Back in January I ran part of a training session for a local network of Geography teachers. The main session was taken by Jason Swale from ESRI UK looking at the fantastic ArcGIS and the ways in which it can be used to successfully integrate GIS into the curriculum, particularly in light of the new GCSE and A’level specifications. Prior to this I did a short 30 minute session exploring some of the ways in which new technologies can be utilised in the teaching and learning of Geography, drawing particularly on some of our experiences in the ways we use it in my department at St Ivo School. Here is the presentation summarising the key ideas discussed during the session.

In case it is useful you can download the handout of links I gave out on the evening here to help explore some of the ideas covered in more detail.

Online Revision tools for Teachers and Students

revision-clipart-english-clipart_11-300x270With the revision season already underway and set to become particularly busy over the next few weeks I thought it would be useful to summarise some of the most useful online revision tools / apps available for both staff and students. Anymore you can recommend? Please let me know and I’ll add them to the list!

Revision Organisation

Revision Ace – a useful app for organising revision schedules, setting revision reminders and revision targets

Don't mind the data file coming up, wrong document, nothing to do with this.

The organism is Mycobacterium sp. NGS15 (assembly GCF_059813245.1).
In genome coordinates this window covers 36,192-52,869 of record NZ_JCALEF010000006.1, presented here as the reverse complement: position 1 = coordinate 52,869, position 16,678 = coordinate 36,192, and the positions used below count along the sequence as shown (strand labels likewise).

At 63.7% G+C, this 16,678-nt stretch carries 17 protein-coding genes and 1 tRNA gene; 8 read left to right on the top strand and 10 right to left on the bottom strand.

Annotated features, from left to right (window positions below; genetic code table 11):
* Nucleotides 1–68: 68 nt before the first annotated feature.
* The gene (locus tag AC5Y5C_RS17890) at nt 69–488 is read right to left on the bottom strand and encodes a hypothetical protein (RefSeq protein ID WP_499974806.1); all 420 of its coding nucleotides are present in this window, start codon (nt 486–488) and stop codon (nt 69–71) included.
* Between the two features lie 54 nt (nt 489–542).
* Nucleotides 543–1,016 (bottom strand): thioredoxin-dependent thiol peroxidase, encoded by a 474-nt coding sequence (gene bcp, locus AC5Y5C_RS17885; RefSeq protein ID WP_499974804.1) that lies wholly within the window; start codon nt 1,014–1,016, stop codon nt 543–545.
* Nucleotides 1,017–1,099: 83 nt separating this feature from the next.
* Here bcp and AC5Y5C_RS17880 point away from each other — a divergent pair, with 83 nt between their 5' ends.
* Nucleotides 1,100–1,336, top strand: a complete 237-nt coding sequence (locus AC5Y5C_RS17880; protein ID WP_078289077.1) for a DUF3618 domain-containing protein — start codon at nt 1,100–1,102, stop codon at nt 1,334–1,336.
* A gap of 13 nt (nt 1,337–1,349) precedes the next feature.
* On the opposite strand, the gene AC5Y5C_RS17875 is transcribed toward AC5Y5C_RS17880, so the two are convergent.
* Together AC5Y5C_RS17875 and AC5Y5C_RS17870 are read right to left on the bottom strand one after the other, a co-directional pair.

PocketMod – create a pocket size revision planner – templates include monthly and weekly calendars and a task list really useful for revision.

RevisionWorlda tool for creating and printing revision schedule as well as lots of revision resources for students.

Get Revising Study Planner – a useful online study planner – easy to set up (see video below)

Mind Mapping Tools:

Mindomo  – useful tool for both students and staff. Teachers can use this to produce mind maps to simplify / summarise more complex information – for example helping students to break down an exam specification into the various component parts to facilitate revision. You can create 3 maps for free with the free account but beyond that this is a paid resource with a pricing structure for education.